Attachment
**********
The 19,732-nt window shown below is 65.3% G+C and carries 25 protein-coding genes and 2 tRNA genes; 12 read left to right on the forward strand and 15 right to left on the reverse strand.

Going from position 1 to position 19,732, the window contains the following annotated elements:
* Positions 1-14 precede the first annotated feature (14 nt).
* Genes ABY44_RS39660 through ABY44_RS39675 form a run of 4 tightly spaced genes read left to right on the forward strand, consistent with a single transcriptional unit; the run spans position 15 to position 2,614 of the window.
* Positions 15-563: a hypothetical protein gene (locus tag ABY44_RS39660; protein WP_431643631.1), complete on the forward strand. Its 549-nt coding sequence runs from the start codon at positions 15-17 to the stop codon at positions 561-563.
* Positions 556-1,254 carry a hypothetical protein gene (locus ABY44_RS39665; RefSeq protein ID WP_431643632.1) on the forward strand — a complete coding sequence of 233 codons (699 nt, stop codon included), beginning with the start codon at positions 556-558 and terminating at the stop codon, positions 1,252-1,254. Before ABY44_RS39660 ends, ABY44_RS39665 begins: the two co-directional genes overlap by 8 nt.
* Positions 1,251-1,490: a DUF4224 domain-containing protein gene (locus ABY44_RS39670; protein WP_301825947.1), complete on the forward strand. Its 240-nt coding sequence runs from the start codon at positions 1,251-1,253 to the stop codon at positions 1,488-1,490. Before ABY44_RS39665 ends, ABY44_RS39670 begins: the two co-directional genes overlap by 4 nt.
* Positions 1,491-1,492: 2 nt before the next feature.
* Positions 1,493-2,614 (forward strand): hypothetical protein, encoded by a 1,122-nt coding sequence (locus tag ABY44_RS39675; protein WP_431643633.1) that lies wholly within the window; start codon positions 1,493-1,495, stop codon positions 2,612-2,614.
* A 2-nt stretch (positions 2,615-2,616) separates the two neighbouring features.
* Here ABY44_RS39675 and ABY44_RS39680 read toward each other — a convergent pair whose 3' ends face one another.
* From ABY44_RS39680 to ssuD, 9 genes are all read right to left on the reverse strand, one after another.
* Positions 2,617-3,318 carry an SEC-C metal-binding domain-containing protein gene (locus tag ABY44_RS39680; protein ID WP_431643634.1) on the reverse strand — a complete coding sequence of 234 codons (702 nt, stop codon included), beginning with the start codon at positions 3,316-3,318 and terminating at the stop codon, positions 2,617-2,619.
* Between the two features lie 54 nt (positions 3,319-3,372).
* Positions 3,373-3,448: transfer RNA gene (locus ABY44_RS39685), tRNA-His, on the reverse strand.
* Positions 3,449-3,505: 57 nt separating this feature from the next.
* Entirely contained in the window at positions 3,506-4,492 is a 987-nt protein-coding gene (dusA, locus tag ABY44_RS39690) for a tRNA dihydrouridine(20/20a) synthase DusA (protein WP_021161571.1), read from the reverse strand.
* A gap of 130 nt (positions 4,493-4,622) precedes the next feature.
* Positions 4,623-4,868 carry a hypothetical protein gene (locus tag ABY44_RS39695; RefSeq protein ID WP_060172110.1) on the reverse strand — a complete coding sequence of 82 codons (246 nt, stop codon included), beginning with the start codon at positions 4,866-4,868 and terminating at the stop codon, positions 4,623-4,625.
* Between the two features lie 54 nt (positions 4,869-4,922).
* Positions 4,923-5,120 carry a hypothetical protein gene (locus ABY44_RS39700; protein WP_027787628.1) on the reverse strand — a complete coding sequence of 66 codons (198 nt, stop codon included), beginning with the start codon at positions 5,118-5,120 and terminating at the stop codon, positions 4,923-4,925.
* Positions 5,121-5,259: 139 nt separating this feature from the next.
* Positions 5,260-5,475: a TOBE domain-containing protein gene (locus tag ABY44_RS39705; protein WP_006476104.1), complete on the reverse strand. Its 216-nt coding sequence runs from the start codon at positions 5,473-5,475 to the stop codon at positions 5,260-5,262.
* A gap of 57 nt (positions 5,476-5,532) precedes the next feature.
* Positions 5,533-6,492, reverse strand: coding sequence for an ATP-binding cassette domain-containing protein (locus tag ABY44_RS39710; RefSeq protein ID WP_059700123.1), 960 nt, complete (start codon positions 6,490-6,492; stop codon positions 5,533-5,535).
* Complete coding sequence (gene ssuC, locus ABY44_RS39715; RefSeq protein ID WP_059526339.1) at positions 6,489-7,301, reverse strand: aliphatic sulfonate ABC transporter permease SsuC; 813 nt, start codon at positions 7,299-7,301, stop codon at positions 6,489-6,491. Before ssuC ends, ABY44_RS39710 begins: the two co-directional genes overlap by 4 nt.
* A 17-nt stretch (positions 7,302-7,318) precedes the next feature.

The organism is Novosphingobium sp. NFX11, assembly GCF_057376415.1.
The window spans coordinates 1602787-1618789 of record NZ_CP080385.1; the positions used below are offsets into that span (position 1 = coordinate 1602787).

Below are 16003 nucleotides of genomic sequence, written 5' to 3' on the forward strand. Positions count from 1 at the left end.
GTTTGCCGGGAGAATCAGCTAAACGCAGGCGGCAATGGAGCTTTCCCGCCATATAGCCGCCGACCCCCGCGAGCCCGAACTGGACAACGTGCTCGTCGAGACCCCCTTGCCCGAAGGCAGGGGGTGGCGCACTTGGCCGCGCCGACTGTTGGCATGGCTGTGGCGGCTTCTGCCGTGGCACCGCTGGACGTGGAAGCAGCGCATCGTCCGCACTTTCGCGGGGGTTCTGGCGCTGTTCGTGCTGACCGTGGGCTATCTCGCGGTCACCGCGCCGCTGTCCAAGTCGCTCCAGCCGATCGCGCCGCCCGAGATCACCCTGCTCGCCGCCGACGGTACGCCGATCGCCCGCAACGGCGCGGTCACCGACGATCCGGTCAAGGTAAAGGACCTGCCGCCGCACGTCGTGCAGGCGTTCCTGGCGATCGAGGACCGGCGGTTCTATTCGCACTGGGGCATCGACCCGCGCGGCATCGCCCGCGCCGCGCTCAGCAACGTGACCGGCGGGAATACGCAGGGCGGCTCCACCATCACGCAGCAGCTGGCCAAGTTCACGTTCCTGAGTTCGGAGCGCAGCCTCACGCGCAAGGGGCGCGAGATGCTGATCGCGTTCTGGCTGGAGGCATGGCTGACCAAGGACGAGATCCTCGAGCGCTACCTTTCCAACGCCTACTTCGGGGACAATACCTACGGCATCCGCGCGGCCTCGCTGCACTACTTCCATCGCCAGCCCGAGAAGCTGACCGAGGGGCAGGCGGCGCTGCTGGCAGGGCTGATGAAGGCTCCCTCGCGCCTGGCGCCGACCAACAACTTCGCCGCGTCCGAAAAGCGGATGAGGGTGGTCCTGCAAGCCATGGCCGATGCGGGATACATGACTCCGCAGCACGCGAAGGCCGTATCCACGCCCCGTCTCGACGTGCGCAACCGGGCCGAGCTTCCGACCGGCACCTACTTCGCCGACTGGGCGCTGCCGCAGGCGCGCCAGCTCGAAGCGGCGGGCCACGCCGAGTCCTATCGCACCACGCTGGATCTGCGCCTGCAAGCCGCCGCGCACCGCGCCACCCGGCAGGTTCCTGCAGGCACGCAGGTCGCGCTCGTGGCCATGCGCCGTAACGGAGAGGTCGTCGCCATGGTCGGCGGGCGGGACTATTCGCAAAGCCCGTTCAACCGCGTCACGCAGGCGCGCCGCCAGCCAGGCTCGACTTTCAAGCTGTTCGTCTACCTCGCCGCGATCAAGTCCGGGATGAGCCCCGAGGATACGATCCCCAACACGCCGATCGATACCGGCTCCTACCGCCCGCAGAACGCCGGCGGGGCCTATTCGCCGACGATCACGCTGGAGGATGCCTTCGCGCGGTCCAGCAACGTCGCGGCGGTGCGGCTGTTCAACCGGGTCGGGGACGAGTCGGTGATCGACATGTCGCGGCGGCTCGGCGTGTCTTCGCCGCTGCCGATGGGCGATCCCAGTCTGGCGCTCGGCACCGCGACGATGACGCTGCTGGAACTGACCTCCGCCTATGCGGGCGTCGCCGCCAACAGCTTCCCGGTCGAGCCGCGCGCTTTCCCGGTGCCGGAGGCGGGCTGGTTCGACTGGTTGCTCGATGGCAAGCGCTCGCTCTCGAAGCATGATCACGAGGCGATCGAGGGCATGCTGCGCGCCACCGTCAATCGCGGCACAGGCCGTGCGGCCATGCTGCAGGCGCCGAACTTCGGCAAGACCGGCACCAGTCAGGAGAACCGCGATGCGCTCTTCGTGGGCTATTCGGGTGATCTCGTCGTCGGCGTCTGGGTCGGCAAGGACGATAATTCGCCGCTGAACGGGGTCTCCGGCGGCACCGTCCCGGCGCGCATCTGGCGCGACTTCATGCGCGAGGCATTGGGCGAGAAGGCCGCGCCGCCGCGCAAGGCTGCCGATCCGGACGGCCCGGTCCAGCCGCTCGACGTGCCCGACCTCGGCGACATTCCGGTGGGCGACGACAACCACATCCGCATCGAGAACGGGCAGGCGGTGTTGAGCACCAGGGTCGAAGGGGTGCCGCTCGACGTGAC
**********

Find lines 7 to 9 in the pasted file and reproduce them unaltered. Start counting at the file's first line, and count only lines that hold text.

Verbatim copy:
* Positions 1,251-1,490: a DUF4224 domain-containing protein gene (locus ABY44_RS39670; protein WP_301825947.1), complete on the forward strand. Its 240-nt coding sequence runs from the start codon at positions 1,251-1,253 to the stop codon at positions 1,488-1,490. Before ABY44_RS39665 ends, ABY44_RS39670 begins: the two co-directional genes overlap by 4 nt.
* Positions 1,491-1,492: 2 nt before the next feature.
* Positions 1,493-2,614 (forward strand): hypothetical protein, encoded by a 1,122-nt coding sequence (locus tag ABY44_RS39675; protein WP_431643633.1) that lies wholly within the window; start codon positions 1,493-1,495, stop codon positions 2,612-2,614.